What Is The Difference Between Fowl and Poultry?


Domesticated Chicken: You’re doing it wrong!

It’s not uncommon for people to use the terms poultry and fowl as if they were synonymous. And from a certain point of view…they kind of are the same thing. But for those who work with these birds, there is a subtle difference.

Poultry is any domesticated bird kept for consumption (meat and eggs) or for feathers. Fowl is a subcategory of poultry that is specifically related to either waterfowl (ducks, geese, ect) or landfowl (chickens, turkey, pheasant, etc.).

A good example of the difference between fowl and poultry is the ostrich. This feathered livestock is kept for the sale of its meat and eggs – which falls under the category of poultry. However, it is not a member of either the waterfowl or the landfowl family. It belongs to the Struthionidae; a unique class of flightless birds. And as such, does not constitute as fowl.

So while it would be correct to refer to a chicken as either poultry or fowl – as it is a domesticated bird kept for consumption, it would be more correct to call it a fowl, as fowl is a specific subcategory of poultry.

What Is A Waterfowl?

A waterfowl is a class of bird that is generally a good swimmer and lives in an aquatic type of environment. This can be anything from small rivers to large lakes or even oceans.

Of the two categories of fowl, waterfowl is probably the easier of the two to get right. Ducks and geese are the most often associated with this as they produce both meat and eggs for consumption. However, there is a small nuance to the definition of waterfowl that should be noted. Not all ducks and geese are domesticated. And as poultry deals with domesticated birds, the class of waterfowl does not lie completely within the poultry definition.

So to hammer this home, let’s do a hypothetical.

The penguin is a swimming bird that lives in an aquatic environment. If I kept penguins for their eggs, would they be considered waterfowl and poultry?

With regards to waterfowl, while the penguin’s activities may fall within the definition, the penguin is actually in a class of its own. Hence, penguins should not be considered a waterfowl.

With regards to poultry, while there are no penguin-for-food farms that I am aware off, should there actually be one, then the penguin would fall into the category of poultry as it is a domesticated bird that is being kept for consumption.

What Is Landfowl?

The name landfowl is a little more tricky as it is not really an accurate term. The Merriam Dictionary defines fowl as ‘a bird of any kind.’ Clearly that’s a pretty broad category. By this definition, even the tiny hummingbird would be up for grabs as it lives on land and not the water.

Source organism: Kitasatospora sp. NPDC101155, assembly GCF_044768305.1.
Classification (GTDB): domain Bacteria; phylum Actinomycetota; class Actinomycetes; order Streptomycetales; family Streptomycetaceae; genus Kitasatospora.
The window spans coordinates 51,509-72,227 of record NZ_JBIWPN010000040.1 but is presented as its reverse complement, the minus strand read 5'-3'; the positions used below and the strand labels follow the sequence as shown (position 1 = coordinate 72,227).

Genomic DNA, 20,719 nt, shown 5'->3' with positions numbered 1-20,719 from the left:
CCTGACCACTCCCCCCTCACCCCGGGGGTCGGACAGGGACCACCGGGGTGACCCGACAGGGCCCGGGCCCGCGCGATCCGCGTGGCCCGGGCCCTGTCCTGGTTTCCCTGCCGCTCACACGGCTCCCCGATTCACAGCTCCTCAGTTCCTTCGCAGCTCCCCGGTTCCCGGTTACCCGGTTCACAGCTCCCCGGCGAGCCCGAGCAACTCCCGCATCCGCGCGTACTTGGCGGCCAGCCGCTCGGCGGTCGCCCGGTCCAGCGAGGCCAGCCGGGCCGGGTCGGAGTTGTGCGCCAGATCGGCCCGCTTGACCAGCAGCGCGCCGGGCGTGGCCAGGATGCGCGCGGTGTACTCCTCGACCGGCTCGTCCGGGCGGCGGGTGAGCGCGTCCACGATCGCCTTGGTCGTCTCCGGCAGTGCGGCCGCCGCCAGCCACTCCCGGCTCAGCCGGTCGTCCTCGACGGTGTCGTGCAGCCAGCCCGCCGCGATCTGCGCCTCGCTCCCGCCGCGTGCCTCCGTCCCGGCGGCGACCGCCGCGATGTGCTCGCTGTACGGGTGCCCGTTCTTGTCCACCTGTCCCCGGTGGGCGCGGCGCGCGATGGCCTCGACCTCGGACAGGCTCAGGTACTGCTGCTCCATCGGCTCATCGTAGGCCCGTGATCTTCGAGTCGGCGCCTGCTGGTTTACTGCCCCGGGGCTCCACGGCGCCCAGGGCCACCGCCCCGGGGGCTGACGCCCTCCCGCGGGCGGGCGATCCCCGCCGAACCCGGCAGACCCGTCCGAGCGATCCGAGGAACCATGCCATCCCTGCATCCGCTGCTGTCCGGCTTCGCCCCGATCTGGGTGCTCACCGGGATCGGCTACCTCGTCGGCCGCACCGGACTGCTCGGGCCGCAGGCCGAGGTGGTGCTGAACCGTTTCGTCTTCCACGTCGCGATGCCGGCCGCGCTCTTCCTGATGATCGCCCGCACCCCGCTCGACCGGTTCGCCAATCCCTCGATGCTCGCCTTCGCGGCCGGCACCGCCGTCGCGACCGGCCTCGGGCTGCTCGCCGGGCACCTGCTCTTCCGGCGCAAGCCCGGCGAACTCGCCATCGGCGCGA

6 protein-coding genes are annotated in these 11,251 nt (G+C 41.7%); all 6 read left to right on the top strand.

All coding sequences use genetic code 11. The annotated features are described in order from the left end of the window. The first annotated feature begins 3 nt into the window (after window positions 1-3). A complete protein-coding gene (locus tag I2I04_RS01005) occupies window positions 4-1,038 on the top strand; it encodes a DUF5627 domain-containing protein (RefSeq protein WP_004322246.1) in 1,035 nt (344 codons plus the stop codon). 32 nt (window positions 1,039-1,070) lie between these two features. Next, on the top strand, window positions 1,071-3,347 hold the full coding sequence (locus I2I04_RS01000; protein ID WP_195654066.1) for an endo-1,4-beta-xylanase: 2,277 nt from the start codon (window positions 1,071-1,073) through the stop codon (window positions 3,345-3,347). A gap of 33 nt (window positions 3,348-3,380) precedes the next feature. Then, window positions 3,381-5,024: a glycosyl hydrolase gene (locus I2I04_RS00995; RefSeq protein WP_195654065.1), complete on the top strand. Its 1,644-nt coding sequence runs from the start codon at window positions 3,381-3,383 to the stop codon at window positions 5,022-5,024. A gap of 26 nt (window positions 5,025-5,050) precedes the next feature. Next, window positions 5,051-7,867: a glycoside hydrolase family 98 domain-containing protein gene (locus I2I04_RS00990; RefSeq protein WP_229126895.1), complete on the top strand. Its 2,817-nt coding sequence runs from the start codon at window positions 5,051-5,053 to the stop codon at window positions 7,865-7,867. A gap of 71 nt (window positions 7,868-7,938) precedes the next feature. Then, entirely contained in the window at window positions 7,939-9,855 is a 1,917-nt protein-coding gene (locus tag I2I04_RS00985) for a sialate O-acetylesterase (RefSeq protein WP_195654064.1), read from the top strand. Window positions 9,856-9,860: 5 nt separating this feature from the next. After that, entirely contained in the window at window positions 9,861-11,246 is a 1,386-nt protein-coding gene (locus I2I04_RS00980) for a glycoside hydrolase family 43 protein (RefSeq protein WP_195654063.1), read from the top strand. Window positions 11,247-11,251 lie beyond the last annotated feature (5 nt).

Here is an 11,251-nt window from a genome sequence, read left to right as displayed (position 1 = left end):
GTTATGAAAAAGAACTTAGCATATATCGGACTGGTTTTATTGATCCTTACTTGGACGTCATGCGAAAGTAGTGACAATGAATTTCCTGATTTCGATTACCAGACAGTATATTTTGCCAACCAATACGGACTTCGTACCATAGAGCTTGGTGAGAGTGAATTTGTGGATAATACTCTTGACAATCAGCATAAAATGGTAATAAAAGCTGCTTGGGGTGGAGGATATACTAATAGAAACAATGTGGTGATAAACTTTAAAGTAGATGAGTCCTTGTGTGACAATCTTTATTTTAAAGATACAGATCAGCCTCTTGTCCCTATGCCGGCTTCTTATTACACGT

The correct term for what we refer to as landfowl is galliformes. Galliformes are ‘heavy-bodied’ ground feeding birds – think chicken, turkey, pheasant, ect.

Now this is where things get tricky.

It’s hard to imagine a heavier ground feeding bird than the ostrich. Yet we already know that the ostrich is not considered a landfowl. Why? Because it comes from a different family of fowl – the Struthionidae.

An easier way to think of it is like this. The Struthionidae are a class of flightless birds. We all know an ostrich can run like mad, but they don’t fly. A chicken, however, can fly. Admittedly, it’s not a majestic thing to witness, but they can fly – hence the difference.

What Is The Difference Between Poultry And Game Birds?

At first glance, this might seem like a confusing question. After all, we’ve already established that turkey is landfowl and ducks are waterfowl – both of which fall under the term poultry. But there is a difference and it’s fairly easy to understand.

Game birds are fowl that are hunted for consumption. Poultry is a domesticated fowl kept/raised for consumption.

Should you feel inclined, you could purchase a poult (baby turkey) to raise for consumption. This clearly falls under the category of poultry. However, the wild turkey that runs free through the woods is not a fowl that you are raising – hence it is not a poultry bird but a game bird. Both of them are worthy of Thanksgiving Dinner, but the way the bird was acquired makes the difference.

The same thing is true for ducks, however, there is a hiccup to this game bird concept. There are many breeds of both wild and domesticated ducks – with the domesticated falling clearly into poultry. However, the mallard duck, which is normally a wild bird, can also be purchased to raise.

For the record, I am not recommending anyone run out and buy one as there are legalities to consider. But the only difference between a mallard from the wild and a mallard that you purchased will be that the purchased mallard will have its tiny ankle claws clipped in order to indicate it was hatched commercially. Otherwise, there is no real difference between the wild mallard that swims at the lake and your mallard at home, which is busy providing you eggs.

This is important because should your kept/raised mallard fly south for the winter, it could become some hunter’s dinner. In this case, the poultry mallard became wild game.